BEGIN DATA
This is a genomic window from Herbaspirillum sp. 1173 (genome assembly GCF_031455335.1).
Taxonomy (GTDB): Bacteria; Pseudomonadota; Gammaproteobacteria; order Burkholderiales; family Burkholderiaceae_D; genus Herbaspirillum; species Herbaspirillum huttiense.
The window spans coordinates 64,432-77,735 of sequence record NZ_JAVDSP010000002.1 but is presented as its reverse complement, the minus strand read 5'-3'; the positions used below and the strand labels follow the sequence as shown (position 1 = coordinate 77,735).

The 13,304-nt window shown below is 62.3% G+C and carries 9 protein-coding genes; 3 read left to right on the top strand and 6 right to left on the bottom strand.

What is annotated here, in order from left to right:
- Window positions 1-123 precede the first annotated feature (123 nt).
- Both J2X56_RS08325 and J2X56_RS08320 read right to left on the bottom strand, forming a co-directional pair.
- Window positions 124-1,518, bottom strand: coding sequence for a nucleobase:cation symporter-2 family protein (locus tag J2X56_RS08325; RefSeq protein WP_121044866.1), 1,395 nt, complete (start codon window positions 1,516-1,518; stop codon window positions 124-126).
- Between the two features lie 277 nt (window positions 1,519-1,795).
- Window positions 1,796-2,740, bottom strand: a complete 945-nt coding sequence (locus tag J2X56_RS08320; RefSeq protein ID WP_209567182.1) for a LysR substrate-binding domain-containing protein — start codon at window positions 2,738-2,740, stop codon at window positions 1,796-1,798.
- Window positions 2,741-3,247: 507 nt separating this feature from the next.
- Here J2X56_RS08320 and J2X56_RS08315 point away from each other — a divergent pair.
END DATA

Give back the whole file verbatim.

This is a genomic window from Herbaspirillum sp. 1173 (genome assembly GCF_031455335.1).
Taxonomy (GTDB): Bacteria; Pseudomonadota; Gammaproteobacteria; order Burkholderiales; family Burkholderiaceae_D; genus Herbaspirillum; species Herbaspirillum huttiense.
The window spans coordinates 64,432-77,735 of sequence record NZ_JAVDSP010000002.1 but is presented as its reverse complement, the minus strand read 5'-3'; the positions used below and the strand labels follow the sequence as shown (position 1 = coordinate 77,735).

The 13,304-nt window shown below is 62.3% G+C and carries 9 protein-coding genes; 3 read left to right on the top strand and 6 right to left on the bottom strand.

What is annotated here, in order from left to right:
- Window positions 1-123 precede the first annotated feature (123 nt).
- Both J2X56_RS08325 and J2X56_RS08320 read right to left on the bottom strand, forming a co-directional pair.
- Window positions 124-1,518, bottom strand: coding sequence for a nucleobase:cation symporter-2 family protein (locus tag J2X56_RS08325; RefSeq protein WP_121044866.1), 1,395 nt, complete (start codon window positions 1,516-1,518; stop codon window positions 124-126).
- Between the two features lie 277 nt (window positions 1,519-1,795).
- Window positions 1,796-2,740, bottom strand: a complete 945-nt coding sequence (locus tag J2X56_RS08320; RefSeq protein ID WP_209567182.1) for a LysR substrate-binding domain-containing protein — start codon at window positions 2,738-2,740, stop codon at window positions 1,796-1,798.
- Window positions 2,741-3,247: 507 nt separating this feature from the next.
- Here J2X56_RS08320 and J2X56_RS08315 point away from each other — a divergent pair.